Let me get this straight…you jumped rather than fell? Into a swimming hole? Wearing a life jacket? Along with other folks doing likewise? And you wish to relate that with taking a sudden, unexpected tumble off a cliff? Nope, disallowed. Can't equate a conscious decision with a no-warning calamity.

Making that choice changes everything.

You jumped with a reasonable expectation of not only surviving, but surviving uninjured. You WERE NOT all jumping off that modest cliff like vest-wearing lemmings as part of a mass suicide; just pushing your personal envelope a bit and having fun. Like jumping off the roof of a garage or barn as a kid. Fear overcome by self control and logic. A calculated scare.

Falling off a cliff is NOT a decision, not a choice to "push the fear-of-heights envelope" a bit. You are just abruptly there…far above the ground (not water) with gravity rapidly compelling you in its downward embrace. No picking out your landing spot. Just a quick SCREAM WHOOSH THUD! And then, depending on whether or not you need to regain consciousness, comes several long moments of personal consideration wherein you flick your eyes from side to side, checking your surroundings, deciding whether they look familiar or more like the landscape of the hereafter—and once that's settled, you attempt—still without a smidgen of movement—to assess the state of your body, the extent of injuries, while wondering if that wetness on your backside is damp earth, seeping blood, or an inadvertent act unbecoming to a he-man.

Nobody captured your fall on DVD. And once you're upright—in pain, not in pain, bleeding, skinned a bit, stove up, sore, bruised, knocked silly, with hopefully not too much broken—you get back to your feet (more or less, depending), perhaps pop a few pain meds, take time for a spot of first aid bandaging, thorn-extractions, wound sterilizing, and either call for help on the cell phone, gimp off back to the truck and the nearest hot tub, or else dust your sorry, careless carcass off and resume whatever it was you were doing—though with a heightened awareness of footing, and a reminder that the next time you see clouds UNDER a nearby bush, it's probably a good indication there's a cliff nearby.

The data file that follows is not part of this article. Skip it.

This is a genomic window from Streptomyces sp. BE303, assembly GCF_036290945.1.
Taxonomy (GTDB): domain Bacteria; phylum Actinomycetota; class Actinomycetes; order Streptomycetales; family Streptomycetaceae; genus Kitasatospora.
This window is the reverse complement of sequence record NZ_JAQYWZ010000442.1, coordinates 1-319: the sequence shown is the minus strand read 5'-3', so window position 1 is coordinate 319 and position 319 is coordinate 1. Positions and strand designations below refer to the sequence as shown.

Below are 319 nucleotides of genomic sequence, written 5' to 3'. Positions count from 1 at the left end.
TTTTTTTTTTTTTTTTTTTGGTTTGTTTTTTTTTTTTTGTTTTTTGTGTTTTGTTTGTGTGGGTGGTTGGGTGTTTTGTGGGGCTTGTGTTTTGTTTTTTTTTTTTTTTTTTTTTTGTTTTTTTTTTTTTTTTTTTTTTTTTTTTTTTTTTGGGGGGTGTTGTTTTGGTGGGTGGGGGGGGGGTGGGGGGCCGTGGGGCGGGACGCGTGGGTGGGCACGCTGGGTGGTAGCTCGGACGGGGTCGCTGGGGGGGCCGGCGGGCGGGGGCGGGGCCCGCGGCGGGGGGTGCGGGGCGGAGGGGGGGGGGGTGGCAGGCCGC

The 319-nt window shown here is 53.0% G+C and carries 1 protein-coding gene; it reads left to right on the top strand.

Momcat said...

I can't decide whether you are extremely logical or just plumb crazy out of your mind!! lol!i don't know that I intellectualized the situation At the time... I may have had time to think that I have to do this and make great strides toward overcoming fears In general... After all, when I was a kid, I was fearless to the point of climbing too high in a tree......but, when you get down to it, I JUST JUMPED into the dang river, hollering, Oh, ----! (A primal reaction)

Anyway, you had me laughing heartily...not that I didn't take it seriously.
By the way, that trip was only nine years ago...

Momcat said...

By the way, a "he-man" wouldn't need a pain med! I found a hole in your impeccable logic. Whee!

Grizz………… said...

Momcat x 2…

"I can't decide whether you are extremely logical or just plumb crazy out of your mind!" Well, I've spent most of my life wondering exactly the same thing…and do not yet know the answer. I always think I'm the former. But when I look back and reconsider I'm regularly appalled to realize the latter seems the more likely.

Re. your imagined "hole" in my logic:

Yes a he-man would…every old he-man saddle-poke cowboy I ever saw was apt to partake of several swigs of "snakebite remedy" when digging an arrow or bullet out of his own body. Same with hardboiled he-man detectives. And soldiers if they were on good terms with the kindly ol' supply sergeant who could always be counted upon to have a bottle or jug handy.

Why, some he-men even gulped down multiple doses in a savvy, pre-pain measure, because they were in full anticipation of being hurt—and being smart he-men, wanted to get a jump on alleviating their forthcoming misery.

No, mam…pain meds—liquid or pill—and he-manliness go hand in hand. Otherwise we'd scream like girls.